Today we commonly hear from many fundamentalist evangelical Christians about a yet-future world ruler called the Antichristand referred to by the number 666who will persecute Jews and Christians and start World War III. But is this really supported from the Bible?
My conclusion: there will be no yet-future Antichrist.
In my opinion we simply cannot know specifically what is the meaning of some Bible verseswhich may perhaps refer to the Antichrist. But here are my observations and analysis about the topic.
If there is an Antichrist, he is the ruler of a kingdom because he is referred to as a beast and a horn.Thus, to identify this person, we must first identify the kingdom; this step is often skipped.
(Revelation 11:7) And when they [2 witnesses] shall have finished their testimony, the beast that ascendeth out of the bottomless pit shall make war against them, and shall overcome them, and kill them.
Some say this is the from-that-time yet-future Antichristbut how is it possible for a spirit being (in fact, Satan) to be the Antichrist or how is it possible for a man (the Antichrist) to arise out of the bottomless pit?
From John . . .
The term "Antichrist" appears in only four verses in the Bible. None of these supports the idea that there will be a yet-future person called Antichrist . . .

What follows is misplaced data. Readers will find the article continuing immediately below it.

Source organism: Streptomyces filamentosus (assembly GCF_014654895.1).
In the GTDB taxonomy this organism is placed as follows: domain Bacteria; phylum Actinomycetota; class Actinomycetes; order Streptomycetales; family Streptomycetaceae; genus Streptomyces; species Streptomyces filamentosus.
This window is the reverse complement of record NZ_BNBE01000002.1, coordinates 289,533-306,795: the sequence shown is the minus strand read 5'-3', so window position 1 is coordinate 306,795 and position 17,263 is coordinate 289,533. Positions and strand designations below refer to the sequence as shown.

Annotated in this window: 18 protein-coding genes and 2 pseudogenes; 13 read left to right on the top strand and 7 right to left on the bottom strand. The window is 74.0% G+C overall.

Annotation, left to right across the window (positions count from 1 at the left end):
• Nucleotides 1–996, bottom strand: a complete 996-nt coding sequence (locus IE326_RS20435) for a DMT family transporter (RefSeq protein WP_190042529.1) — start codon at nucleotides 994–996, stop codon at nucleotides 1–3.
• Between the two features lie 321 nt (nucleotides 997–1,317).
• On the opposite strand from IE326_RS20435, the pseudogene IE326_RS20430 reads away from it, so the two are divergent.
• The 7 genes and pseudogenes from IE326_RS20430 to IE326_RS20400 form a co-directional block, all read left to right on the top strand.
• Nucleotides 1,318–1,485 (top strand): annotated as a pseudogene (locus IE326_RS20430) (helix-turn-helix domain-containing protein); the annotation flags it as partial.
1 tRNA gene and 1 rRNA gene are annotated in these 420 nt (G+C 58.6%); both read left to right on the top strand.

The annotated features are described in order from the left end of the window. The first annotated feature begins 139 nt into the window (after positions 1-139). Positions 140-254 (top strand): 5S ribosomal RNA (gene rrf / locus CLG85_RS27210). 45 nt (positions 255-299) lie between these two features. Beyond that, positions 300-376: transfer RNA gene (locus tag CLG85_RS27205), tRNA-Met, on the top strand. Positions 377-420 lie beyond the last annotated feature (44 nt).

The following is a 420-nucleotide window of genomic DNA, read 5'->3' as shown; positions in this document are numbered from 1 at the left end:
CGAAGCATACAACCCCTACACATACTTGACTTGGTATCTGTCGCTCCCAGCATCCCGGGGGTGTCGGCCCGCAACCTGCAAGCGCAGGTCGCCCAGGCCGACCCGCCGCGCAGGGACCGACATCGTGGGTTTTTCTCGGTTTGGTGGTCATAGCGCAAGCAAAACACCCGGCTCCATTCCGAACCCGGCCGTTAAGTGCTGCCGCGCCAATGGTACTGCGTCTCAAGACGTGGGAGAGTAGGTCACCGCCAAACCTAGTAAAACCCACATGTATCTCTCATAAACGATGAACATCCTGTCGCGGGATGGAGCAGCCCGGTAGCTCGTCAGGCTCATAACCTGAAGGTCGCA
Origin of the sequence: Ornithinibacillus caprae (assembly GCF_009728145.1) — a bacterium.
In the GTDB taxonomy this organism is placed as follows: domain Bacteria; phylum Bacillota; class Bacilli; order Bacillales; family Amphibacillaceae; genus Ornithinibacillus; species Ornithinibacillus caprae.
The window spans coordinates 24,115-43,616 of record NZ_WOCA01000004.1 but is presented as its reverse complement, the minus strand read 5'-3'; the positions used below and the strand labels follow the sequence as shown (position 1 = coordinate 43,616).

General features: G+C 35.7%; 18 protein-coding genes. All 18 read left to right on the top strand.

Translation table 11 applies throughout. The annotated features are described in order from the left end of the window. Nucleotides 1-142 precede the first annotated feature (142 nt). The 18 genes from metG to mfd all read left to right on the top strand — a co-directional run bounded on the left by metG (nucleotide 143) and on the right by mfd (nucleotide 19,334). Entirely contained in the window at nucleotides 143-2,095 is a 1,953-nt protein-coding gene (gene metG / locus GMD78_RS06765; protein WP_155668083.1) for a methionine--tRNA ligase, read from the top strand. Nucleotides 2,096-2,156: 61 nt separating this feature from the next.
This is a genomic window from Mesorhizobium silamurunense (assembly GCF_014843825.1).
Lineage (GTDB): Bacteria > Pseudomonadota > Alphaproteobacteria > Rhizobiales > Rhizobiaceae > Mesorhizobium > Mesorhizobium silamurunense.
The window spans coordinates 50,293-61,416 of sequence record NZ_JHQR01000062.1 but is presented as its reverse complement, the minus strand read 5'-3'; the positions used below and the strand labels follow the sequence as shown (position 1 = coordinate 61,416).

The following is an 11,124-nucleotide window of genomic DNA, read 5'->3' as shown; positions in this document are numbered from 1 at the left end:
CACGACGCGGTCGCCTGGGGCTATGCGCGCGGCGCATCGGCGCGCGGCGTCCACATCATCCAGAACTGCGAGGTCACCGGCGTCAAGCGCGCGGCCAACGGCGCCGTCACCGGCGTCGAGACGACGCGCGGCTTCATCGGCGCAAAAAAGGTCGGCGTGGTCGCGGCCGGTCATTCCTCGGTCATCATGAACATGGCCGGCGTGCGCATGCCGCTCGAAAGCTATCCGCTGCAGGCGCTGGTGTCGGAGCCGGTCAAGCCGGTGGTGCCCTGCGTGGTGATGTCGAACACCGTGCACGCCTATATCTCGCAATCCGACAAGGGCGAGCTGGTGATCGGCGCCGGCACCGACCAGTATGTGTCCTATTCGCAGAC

It is the last time: and as ye have heard that antichristshall come, even now are there many antichrists; whereby we know that it is the last time. (1 John 2:18)
Who is a liar but he that denieth that Jesus is the Christ? He is antichrist, that denieth the Father and the Son. (1 John 2:22)
And every spirit that confesseth not that Jesus Christ is come in the flesh is not of God: and this is that spirit of antichrist, whereof ye have heard that it should come; and even now already is it in the world. (1 John 4:3)
For many deceivers are entered into the world, who confess not that Jesus Christ is come in the flesh. This is a deceiver and an antichrist. (2 John 1:7)
What we know from these verses . . .
- At the time this was written it was already the last time. (1 John 2:18)
- Christians had been taught there would someday come very soon a person called Antichrist. (1 John 2:18)It is unknown whether the source of this teaching was apostolic or not. This is not the same person as the "man of lawlessness" in 2 Thessaloniansbecause the temple had already been destroyed some 20 years earlier in 70 A.D.
- At the time this was written there were many people on the scene who John calls Antichrist. (1 John 2:18)
- Anyone who denies that Jesus was the Messiah of Israel is Antichrist. (1 John 2:22)
- Anyone who denies the Father and the Son [Jesus] is Antichrist. (1 John 2:22)
- Anyone who denies that Jesus came in the flesh is Antichrist. (1 John 4:3;2 John 1:7)